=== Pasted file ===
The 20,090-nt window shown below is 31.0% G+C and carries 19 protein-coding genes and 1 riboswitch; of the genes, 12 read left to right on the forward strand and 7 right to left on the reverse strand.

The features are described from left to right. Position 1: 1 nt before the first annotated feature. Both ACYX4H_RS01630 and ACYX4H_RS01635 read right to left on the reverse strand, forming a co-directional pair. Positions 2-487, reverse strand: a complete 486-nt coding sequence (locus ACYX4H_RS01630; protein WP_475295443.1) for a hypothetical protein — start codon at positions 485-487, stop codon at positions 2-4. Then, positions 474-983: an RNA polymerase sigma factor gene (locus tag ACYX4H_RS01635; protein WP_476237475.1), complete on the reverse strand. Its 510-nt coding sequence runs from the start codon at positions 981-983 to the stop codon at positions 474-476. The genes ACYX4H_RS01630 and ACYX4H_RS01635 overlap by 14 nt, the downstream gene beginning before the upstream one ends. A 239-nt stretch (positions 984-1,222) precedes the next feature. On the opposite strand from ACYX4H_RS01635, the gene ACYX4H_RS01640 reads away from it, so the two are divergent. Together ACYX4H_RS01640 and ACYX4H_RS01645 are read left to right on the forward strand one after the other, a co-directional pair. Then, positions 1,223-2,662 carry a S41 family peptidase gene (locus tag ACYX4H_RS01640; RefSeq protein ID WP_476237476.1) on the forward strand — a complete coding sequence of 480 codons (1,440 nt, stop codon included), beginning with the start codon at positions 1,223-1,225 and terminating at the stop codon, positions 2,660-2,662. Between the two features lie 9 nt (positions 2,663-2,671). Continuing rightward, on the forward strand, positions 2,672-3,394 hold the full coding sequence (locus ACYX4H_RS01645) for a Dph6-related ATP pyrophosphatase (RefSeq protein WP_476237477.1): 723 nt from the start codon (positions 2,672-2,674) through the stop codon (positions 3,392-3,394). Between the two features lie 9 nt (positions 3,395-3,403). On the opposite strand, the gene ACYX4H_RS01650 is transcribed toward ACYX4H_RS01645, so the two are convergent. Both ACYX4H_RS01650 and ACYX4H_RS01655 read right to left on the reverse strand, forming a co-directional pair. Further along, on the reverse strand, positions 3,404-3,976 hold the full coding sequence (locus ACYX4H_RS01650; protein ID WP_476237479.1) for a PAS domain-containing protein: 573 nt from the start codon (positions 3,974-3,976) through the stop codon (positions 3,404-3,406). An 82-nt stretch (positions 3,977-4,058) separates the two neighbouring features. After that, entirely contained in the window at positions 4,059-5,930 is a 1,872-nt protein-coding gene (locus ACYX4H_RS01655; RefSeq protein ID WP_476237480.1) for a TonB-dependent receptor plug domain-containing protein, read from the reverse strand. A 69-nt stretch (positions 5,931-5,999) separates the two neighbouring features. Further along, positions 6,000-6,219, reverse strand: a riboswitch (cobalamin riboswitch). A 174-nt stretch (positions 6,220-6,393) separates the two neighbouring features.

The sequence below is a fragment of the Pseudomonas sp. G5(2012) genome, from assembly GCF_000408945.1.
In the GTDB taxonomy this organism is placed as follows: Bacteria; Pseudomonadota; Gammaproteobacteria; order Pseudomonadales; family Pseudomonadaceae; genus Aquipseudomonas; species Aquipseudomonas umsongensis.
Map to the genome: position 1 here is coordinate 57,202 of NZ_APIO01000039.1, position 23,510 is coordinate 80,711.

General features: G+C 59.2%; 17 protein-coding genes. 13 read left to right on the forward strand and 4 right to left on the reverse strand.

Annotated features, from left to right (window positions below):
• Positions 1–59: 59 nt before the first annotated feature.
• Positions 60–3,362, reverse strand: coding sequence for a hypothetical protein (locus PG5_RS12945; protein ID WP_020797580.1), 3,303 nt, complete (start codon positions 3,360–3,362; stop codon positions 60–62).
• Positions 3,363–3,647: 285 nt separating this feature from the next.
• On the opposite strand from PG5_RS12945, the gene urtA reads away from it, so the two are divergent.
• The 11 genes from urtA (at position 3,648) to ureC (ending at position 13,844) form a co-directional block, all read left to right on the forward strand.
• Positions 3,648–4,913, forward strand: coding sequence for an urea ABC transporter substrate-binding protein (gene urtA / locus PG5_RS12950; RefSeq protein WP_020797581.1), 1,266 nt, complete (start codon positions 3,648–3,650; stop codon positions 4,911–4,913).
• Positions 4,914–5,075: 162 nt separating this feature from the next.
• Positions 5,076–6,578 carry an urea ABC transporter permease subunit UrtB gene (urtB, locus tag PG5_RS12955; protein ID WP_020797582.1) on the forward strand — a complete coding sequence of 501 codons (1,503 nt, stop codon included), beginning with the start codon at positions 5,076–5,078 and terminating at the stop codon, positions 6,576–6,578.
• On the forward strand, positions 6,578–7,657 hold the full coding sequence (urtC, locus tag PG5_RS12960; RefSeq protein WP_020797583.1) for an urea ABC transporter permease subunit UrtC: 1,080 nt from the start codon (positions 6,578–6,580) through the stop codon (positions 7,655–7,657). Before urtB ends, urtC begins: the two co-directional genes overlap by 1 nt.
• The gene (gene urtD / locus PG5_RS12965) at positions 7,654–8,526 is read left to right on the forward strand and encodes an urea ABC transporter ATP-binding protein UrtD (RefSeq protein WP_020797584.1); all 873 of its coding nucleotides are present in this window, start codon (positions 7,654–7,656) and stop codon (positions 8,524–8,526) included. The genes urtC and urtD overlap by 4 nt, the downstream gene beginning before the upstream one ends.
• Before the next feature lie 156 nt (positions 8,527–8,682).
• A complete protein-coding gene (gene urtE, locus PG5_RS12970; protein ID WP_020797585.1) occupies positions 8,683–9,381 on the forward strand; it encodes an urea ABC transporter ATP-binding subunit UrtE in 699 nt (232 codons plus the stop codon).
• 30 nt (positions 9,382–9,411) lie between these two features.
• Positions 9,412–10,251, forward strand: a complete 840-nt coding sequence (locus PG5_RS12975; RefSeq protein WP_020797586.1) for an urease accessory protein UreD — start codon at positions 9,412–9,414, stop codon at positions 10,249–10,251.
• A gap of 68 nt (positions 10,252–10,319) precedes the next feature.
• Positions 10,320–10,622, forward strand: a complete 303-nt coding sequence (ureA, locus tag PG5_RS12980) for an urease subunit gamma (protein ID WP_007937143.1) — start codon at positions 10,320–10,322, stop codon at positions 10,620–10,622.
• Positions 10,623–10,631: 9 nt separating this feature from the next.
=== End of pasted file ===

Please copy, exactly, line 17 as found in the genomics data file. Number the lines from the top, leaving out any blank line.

• The gene (gene urtD / locus PG5_RS12965) at positions 7,654–8,526 is read left to right on the forward strand and encodes an urea ABC transporter ATP-binding protein UrtD (RefSeq protein WP_020797584.1); all 873 of its coding nucleotides are present in this window, start codon (positions 7,654–7,656) and stop codon (positions 8,524–8,526) included. The genes urtC and urtD overlap by 4 nt, the downstream gene beginning before the upstream one ends.